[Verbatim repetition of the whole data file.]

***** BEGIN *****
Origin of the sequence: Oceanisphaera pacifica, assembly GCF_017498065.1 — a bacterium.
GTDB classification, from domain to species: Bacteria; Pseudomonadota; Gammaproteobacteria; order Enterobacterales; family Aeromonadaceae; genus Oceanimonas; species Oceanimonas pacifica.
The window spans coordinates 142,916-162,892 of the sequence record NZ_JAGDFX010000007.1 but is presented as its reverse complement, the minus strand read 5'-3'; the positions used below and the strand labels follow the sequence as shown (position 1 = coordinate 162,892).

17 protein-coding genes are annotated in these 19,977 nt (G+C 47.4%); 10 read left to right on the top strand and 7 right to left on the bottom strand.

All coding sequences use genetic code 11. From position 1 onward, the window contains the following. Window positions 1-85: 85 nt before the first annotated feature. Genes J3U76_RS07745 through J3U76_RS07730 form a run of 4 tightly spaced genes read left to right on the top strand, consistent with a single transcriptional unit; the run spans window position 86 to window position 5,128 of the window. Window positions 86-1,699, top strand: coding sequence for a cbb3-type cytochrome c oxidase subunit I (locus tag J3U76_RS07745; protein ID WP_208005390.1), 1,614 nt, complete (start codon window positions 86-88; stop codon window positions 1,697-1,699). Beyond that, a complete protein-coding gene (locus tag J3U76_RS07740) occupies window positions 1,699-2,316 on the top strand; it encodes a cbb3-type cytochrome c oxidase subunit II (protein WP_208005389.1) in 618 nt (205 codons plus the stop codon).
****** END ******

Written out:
Origin of the sequence: Oceanisphaera pacifica, assembly GCF_017498065.1 — a bacterium.
GTDB classification, from domain to species: Bacteria; Pseudomonadota; Gammaproteobacteria; order Enterobacterales; family Aeromonadaceae; genus Oceanimonas; species Oceanimonas pacifica.
The window spans coordinates 142,916-162,892 of the sequence record NZ_JAGDFX010000007.1 but is presented as its reverse complement, the minus strand read 5'-3'; the positions used below and the strand labels follow the sequence as shown (position 1 = coordinate 162,892).

17 protein-coding genes are annotated in these 19,977 nt (G+C 47.4%); 10 read left to right on the top strand and 7 right to left on the bottom strand.

All coding sequences use genetic code 11. From position 1 onward, the window contains the following. Window positions 1-85: 85 nt before the first annotated feature. Genes J3U76_RS07745 through J3U76_RS07730 form a run of 4 tightly spaced genes read left to right on the top strand, consistent with a single transcriptional unit; the run spans window position 86 to window position 5,128 of the window. Window positions 86-1,699, top strand: coding sequence for a cbb3-type cytochrome c oxidase subunit I (locus tag J3U76_RS07745; protein ID WP_208005390.1), 1,614 nt, complete (start codon window positions 86-88; stop codon window positions 1,697-1,699). Beyond that, a complete protein-coding gene (locus tag J3U76_RS07740) occupies window positions 1,699-2,316 on the top strand; it encodes a cbb3-type cytochrome c oxidase subunit II (protein WP_208005389.1) in 618 nt (205 codons plus the stop codon).